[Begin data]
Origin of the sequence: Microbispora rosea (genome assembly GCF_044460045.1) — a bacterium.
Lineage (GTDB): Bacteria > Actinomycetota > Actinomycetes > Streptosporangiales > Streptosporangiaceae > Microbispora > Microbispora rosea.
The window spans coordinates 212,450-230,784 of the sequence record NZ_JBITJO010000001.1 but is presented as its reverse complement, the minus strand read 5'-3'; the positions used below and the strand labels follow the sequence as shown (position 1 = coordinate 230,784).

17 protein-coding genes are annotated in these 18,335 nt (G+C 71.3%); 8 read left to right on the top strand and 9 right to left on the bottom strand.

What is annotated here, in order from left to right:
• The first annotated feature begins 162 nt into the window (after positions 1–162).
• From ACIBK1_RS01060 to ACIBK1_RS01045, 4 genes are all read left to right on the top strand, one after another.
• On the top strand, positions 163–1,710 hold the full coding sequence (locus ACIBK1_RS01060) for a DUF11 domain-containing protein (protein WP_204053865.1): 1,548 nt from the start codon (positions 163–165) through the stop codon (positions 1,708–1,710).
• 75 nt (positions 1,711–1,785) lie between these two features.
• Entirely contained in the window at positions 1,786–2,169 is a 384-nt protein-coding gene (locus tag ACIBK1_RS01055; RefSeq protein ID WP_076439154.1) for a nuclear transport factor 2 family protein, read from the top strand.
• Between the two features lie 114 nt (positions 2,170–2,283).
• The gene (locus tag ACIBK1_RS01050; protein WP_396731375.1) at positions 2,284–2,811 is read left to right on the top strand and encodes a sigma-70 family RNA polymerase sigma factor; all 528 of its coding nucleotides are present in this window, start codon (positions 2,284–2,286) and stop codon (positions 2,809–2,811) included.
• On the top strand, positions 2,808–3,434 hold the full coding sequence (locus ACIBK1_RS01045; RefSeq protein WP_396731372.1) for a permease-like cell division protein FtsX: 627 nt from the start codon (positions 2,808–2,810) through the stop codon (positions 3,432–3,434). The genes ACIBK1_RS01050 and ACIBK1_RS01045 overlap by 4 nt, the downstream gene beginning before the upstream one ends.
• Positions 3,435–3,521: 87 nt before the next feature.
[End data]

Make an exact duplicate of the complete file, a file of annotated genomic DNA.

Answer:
Origin of the sequence: Microbispora rosea (genome assembly GCF_044460045.1) — a bacterium.
Lineage (GTDB): Bacteria > Actinomycetota > Actinomycetes > Streptosporangiales > Streptosporangiaceae > Microbispora > Microbispora rosea.
The window spans coordinates 212,450-230,784 of the sequence record NZ_JBITJO010000001.1 but is presented as its reverse complement, the minus strand read 5'-3'; the positions used below and the strand labels follow the sequence as shown (position 1 = coordinate 230,784).

17 protein-coding genes are annotated in these 18,335 nt (G+C 71.3%); 8 read left to right on the top strand and 9 right to left on the bottom strand.

What is annotated here, in order from left to right:
• The first annotated feature begins 162 nt into the window (after positions 1–162).
• From ACIBK1_RS01060 to ACIBK1_RS01045, 4 genes are all read left to right on the top strand, one after another.
• On the top strand, positions 163–1,710 hold the full coding sequence (locus ACIBK1_RS01060) for a DUF11 domain-containing protein (protein WP_204053865.1): 1,548 nt from the start codon (positions 163–165) through the stop codon (positions 1,708–1,710).
• 75 nt (positions 1,711–1,785) lie between these two features.
• Entirely contained in the window at positions 1,786–2,169 is a 384-nt protein-coding gene (locus tag ACIBK1_RS01055; RefSeq protein ID WP_076439154.1) for a nuclear transport factor 2 family protein, read from the top strand.
• Between the two features lie 114 nt (positions 2,170–2,283).
• The gene (locus tag ACIBK1_RS01050; protein WP_396731375.1) at positions 2,284–2,811 is read left to right on the top strand and encodes a sigma-70 family RNA polymerase sigma factor; all 528 of its coding nucleotides are present in this window, start codon (positions 2,284–2,286) and stop codon (positions 2,809–2,811) included.
• On the top strand, positions 2,808–3,434 hold the full coding sequence (locus ACIBK1_RS01045; RefSeq protein WP_396731372.1) for a permease-like cell division protein FtsX: 627 nt from the start codon (positions 2,808–2,810) through the stop codon (positions 3,432–3,434). The genes ACIBK1_RS01050 and ACIBK1_RS01045 overlap by 4 nt, the downstream gene beginning before the upstream one ends.
• Positions 3,435–3,521: 87 nt before the next feature.